PrEP For Women
WHAT IS PrEP?
If you haven’t heard about PrEP before – you are not alone. PrEP is a highly effective medication for the prevention of HIV in people who are HIV-negative. This includes women!
PrEP stands for pre-exposure prophylaxis and is a prescription medication taken daily to reduce the risk of acquiring HIV. If taken consistently, it can reduce the risk by over 90% in women.
Women are sometimes not included in the conversation and we at The PrEP Clinic are proud to be an HIV clinic and pharmacy for EVERYONE. After all, HIV does not discriminate based on age, race, sexual orientation, or gender identity.
In our experience, women are sometimes left out when it even comes to regular sexual health testing too. Through our online service you can not only start PrEP, but also get sexual health tests ordered to be completed at a local lab in your area anywhere in Ontario.
How does it work? How do I take it?
PrEP is a combination of two drugs that fight against HIV known as “antiretrovirals”. They work by preventing HIV from being able to take hold in the body. The medications in PrEP are actually sometimes used as part of HIV treatment regimens as well (but can’t be used alone in treatment, only for prevention).
According to the manufacturer one tablet should be taken every day. Studies have found medication effectiveness depends on how regularly it is taken. Missing doses will make it less effective.
Individuals on daily PrEP will have maximum protection from vaginal sex at 21 days and anal sex at 7 days. The medication needs to be continued once daily as consistency determines the level of effectiveness.
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HOW DOES THIS WORK?
Book an appointment with a FREE online prescriber
They’ll chat with you through our app or your web browser and order lab work.
Once your results come back we will send out your medication via FREE shipping
Just before it is time to refill you will get lab work again and have another quick chat with us before shipping.
Who should go on PrEP?
If you have unprotected sex and don’t always know your partner’s status, PrEP may be right for you. 1 in 7 people living with HIV (PLWH) do not know they have the virus.
Take control and consider PrEP if any of the following apply to you:
- You don’t always use condoms (external or internal) when you have anal or vaginal intercourse and aren’t certain of your partner’s HIV status
- You’ve been diagnosed with a sexually transmitted infection in the last six months
- You’re in a relationship with a partner living with HIV, but they are not undetectable
- You are a person who injects drugs, or you’re in a sexual relationship with a person who injects drugs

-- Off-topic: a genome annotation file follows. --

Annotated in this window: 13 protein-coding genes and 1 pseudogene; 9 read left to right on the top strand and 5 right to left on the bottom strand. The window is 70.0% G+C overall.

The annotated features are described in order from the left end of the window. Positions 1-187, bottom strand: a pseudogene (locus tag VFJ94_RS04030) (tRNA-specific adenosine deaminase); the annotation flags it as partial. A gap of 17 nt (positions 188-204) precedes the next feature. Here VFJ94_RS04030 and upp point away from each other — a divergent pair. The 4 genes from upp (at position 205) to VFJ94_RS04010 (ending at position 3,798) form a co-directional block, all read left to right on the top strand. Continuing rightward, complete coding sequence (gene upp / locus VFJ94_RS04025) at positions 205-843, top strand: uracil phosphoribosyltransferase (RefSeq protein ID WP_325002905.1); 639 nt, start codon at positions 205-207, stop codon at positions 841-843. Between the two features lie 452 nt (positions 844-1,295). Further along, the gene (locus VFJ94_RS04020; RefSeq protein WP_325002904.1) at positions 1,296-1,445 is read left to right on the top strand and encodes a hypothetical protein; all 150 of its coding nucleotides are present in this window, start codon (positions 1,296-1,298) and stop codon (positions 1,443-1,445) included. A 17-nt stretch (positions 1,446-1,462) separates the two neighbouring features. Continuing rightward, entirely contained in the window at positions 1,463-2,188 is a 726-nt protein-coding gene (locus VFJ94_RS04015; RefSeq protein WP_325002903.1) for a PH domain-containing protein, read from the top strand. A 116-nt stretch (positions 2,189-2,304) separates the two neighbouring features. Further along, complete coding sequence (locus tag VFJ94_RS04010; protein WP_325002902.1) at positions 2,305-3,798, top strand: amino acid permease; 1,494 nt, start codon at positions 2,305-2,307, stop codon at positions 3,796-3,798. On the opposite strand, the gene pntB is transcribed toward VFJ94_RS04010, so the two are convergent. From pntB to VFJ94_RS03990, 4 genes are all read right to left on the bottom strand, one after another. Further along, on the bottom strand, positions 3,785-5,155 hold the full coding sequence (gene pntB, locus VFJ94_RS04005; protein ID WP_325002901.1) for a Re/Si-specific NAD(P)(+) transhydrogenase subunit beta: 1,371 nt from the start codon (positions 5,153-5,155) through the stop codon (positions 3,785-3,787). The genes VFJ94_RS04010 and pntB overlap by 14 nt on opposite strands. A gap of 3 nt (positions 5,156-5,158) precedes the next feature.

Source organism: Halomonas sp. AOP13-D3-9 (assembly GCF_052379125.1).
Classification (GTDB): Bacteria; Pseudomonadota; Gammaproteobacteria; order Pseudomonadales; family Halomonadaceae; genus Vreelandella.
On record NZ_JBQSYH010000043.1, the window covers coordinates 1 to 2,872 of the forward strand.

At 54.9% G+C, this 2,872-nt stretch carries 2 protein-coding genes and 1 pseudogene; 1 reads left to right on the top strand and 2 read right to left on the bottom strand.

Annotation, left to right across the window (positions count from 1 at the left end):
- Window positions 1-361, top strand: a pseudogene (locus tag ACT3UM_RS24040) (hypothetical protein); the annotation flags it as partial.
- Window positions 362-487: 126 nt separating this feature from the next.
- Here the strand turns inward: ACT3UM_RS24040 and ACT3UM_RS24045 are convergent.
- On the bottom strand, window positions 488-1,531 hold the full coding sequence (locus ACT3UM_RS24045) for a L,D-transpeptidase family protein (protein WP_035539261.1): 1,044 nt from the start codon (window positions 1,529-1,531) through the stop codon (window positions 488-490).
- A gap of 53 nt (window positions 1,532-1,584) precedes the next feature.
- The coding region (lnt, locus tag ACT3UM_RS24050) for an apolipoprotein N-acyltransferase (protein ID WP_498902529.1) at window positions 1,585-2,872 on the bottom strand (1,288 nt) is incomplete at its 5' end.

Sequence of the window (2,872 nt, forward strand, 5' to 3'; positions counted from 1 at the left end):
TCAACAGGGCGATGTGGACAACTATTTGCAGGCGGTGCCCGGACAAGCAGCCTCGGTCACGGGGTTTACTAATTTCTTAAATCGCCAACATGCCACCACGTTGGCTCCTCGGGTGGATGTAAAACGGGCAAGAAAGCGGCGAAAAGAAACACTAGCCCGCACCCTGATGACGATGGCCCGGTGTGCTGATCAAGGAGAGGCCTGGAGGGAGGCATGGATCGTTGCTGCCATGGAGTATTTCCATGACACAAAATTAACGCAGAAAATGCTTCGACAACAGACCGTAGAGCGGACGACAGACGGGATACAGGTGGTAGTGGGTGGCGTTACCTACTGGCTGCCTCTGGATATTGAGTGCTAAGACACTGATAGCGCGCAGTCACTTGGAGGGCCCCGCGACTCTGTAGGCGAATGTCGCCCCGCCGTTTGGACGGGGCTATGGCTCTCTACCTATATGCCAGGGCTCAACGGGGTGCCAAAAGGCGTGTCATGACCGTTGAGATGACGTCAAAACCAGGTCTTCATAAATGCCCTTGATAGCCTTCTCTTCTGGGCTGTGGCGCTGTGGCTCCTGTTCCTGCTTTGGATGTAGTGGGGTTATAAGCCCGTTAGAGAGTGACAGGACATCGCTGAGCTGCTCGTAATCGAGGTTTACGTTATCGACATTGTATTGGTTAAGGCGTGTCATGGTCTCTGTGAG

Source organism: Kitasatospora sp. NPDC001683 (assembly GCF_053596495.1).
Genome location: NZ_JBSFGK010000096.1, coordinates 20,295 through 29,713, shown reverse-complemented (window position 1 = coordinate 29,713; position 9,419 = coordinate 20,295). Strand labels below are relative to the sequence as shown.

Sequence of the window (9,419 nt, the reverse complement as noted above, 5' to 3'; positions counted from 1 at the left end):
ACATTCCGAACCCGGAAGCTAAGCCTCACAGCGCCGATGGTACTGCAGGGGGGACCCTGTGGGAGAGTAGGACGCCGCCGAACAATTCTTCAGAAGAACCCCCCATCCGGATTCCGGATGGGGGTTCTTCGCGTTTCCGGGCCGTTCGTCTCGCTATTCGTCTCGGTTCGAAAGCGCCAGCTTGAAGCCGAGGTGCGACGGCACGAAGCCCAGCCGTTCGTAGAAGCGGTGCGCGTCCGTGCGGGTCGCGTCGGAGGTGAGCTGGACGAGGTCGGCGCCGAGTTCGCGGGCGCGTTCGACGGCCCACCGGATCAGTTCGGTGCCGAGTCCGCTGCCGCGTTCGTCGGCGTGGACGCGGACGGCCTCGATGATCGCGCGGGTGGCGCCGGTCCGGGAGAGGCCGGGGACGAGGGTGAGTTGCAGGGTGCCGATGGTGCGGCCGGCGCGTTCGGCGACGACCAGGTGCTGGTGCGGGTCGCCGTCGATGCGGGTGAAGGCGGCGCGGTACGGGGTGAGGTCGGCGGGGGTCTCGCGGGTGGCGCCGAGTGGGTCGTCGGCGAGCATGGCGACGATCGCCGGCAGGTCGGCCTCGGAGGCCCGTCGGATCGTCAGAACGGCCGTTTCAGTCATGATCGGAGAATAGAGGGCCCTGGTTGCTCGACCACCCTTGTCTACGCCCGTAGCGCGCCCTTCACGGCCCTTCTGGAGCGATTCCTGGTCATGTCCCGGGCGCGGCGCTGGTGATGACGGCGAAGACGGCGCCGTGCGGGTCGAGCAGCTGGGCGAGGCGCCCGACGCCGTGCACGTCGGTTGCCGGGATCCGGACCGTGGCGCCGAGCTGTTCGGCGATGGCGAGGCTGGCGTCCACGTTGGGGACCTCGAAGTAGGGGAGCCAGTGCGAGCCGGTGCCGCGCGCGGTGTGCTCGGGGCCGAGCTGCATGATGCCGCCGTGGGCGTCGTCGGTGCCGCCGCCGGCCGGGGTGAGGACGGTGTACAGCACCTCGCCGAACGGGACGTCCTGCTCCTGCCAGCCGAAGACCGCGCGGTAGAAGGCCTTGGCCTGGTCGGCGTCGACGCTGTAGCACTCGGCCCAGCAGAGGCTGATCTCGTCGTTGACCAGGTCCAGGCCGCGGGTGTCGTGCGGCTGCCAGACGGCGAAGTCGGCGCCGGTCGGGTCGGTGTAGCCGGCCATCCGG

PrEP is generally well tolerated and side effects can include stomach upset, headache, or feeling tired. These symptoms usually improve or go away with use. The medications in PrEP have now been studied and taken for 20 years.
Rare potential side effects include impact on your kidney function but your prescriber will monitor this during regular bloodwork. Any changes are generally reversible upon stopping the medication. The other possible side effect is changes in bone mineral density (bone strength). This is generally minor and reversible upon discontinuation.
What If I’m Pregnant, Breastfeeding, or Chestfeeding?
PrEP is safe to take during pregnancy, breastfeeding, or chestfeeding. Ongoing monitoring while on the medication will be recommended.
Can PrEP be taken with contraception (eg. birth control)?
Contraception medication (birth control) is safe to take while on PrEP.
Can PrEP be taking with gender-affirming hormone therapy?
Hormone medication is safe on PrEP as well (eg. estrogen, testosterone blockers). Some data has suggested the levels of one of the medications in PrEP may be lowered while on some hormone medications but is still a highly effective option.
PrEP side effects are generally minor and go away for most people.
How Do I Get On PrEP?
PrEP requires a prescription and a family doctor can prescribe it. The PrEP Clinic connects you with free online prescribers if you do not have a family doctor, your doctor will not prescribe it, or you are seeking additional discretion. As you require regular monitoring and follow-up on PrEP many walk-in clinics will not prescribe it.
The prescriber will discuss with you if PrEP is right for you and order lab work. This includes testing for sexually transmitted infections (STIs), including HIV. They can then prescribe the medication and you will get lab work again before your next prescription refill.
An individual will need to test HIV-negative to be on PrEP. If a person does acquire the virus, PrEP alone is not sufficient to treat HIV and could lead to medication resistance.